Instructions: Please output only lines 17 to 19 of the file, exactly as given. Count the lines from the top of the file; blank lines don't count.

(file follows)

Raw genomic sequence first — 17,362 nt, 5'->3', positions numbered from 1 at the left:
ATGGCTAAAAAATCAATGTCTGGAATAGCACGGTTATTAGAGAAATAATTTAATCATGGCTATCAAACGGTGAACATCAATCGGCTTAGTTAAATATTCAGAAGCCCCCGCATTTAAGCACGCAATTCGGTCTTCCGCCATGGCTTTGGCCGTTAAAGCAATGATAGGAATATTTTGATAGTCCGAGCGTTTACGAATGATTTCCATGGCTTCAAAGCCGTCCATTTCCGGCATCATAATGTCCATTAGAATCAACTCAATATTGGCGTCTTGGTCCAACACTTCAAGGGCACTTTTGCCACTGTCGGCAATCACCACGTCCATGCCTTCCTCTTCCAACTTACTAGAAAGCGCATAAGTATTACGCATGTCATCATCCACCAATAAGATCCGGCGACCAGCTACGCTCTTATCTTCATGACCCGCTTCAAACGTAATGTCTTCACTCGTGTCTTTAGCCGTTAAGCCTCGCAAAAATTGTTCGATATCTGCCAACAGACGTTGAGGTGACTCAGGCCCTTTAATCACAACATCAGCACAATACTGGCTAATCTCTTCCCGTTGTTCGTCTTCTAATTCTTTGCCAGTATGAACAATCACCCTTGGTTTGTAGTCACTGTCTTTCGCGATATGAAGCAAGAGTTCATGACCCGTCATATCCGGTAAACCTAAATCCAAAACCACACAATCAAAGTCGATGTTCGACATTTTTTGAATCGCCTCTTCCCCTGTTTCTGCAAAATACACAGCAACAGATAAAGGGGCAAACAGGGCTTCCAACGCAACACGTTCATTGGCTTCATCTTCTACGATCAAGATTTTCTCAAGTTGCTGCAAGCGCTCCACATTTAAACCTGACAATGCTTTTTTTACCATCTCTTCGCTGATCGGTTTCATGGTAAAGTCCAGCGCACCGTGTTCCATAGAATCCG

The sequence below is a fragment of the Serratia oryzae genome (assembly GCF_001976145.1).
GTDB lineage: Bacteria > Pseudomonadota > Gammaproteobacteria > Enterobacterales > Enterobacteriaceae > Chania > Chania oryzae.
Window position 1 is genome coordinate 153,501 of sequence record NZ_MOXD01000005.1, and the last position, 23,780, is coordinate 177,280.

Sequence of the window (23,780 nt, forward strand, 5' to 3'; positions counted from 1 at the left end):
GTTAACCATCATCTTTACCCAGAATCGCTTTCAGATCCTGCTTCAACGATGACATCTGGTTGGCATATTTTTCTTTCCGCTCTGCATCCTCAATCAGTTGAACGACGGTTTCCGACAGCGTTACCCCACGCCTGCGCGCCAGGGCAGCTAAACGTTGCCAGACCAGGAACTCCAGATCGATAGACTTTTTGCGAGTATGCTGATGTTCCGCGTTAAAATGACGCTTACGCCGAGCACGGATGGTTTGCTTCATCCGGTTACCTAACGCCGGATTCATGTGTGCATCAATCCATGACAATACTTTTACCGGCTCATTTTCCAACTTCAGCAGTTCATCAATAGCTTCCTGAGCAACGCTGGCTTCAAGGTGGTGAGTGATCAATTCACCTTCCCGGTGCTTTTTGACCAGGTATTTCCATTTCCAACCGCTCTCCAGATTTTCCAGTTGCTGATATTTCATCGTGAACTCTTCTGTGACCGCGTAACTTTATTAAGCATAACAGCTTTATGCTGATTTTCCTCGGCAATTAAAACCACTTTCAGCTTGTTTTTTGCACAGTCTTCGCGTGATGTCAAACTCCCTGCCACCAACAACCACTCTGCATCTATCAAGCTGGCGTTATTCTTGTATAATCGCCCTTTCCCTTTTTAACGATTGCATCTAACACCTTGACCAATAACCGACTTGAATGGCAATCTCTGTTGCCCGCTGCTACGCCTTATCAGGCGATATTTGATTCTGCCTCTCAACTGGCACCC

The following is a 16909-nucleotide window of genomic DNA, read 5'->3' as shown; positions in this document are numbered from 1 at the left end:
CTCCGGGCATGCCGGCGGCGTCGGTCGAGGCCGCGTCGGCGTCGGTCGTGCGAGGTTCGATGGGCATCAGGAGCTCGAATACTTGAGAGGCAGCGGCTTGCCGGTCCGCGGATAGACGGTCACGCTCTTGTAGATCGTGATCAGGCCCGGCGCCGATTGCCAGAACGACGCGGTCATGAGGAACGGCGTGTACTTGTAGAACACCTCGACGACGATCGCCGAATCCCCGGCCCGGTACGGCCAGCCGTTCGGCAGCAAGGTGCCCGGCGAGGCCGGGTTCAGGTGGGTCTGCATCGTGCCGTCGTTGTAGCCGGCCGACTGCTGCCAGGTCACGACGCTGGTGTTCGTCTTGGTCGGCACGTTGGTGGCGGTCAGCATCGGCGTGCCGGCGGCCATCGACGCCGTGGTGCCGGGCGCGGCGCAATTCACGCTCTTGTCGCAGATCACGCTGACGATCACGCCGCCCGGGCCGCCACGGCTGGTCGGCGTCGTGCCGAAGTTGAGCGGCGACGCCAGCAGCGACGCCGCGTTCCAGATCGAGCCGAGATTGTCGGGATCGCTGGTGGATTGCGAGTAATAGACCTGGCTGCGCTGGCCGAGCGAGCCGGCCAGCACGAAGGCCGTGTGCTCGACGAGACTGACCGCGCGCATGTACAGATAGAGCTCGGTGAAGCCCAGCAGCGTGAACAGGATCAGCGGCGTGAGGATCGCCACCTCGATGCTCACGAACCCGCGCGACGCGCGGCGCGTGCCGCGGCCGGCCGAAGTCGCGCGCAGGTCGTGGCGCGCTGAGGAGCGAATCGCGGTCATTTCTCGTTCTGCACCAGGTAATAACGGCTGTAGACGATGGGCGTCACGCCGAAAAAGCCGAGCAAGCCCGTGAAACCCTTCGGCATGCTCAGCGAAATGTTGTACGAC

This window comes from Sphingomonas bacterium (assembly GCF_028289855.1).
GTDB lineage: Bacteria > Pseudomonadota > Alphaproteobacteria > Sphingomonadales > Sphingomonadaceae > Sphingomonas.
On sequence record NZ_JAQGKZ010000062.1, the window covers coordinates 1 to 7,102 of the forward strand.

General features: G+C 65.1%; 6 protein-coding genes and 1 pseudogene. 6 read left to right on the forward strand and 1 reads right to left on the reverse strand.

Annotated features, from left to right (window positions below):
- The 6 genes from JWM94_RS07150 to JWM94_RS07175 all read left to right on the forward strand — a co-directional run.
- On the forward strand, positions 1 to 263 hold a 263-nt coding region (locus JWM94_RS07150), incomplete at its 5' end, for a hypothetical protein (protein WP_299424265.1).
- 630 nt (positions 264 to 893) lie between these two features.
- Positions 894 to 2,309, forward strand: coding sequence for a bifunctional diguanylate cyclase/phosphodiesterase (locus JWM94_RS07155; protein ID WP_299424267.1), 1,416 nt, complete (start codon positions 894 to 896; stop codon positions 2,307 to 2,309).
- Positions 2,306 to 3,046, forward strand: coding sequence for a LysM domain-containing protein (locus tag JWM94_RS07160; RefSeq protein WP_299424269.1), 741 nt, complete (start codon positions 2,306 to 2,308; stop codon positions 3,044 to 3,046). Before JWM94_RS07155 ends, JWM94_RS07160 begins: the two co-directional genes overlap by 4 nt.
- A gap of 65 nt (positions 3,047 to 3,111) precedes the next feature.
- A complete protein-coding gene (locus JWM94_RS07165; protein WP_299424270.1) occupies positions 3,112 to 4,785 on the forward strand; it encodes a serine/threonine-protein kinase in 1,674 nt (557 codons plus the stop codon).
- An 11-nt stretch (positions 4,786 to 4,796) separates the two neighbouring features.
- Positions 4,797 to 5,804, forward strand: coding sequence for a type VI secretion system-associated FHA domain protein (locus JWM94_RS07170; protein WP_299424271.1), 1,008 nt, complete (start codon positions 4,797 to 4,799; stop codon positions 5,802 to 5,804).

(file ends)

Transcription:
- 630 nt (positions 264 to 893) lie between these two features.
- Positions 894 to 2,309, forward strand: coding sequence for a bifunctional diguanylate cyclase/phosphodiesterase (locus JWM94_RS07155; protein ID WP_299424267.1), 1,416 nt, complete (start codon positions 894 to 896; stop codon positions 2,307 to 2,309).
- Positions 2,306 to 3,046, forward strand: coding sequence for a LysM domain-containing protein (locus tag JWM94_RS07160; RefSeq protein WP_299424269.1), 741 nt, complete (start codon positions 2,306 to 2,308; stop codon positions 3,044 to 3,046). Before JWM94_RS07155 ends, JWM94_RS07160 begins: the two co-directional genes overlap by 4 nt.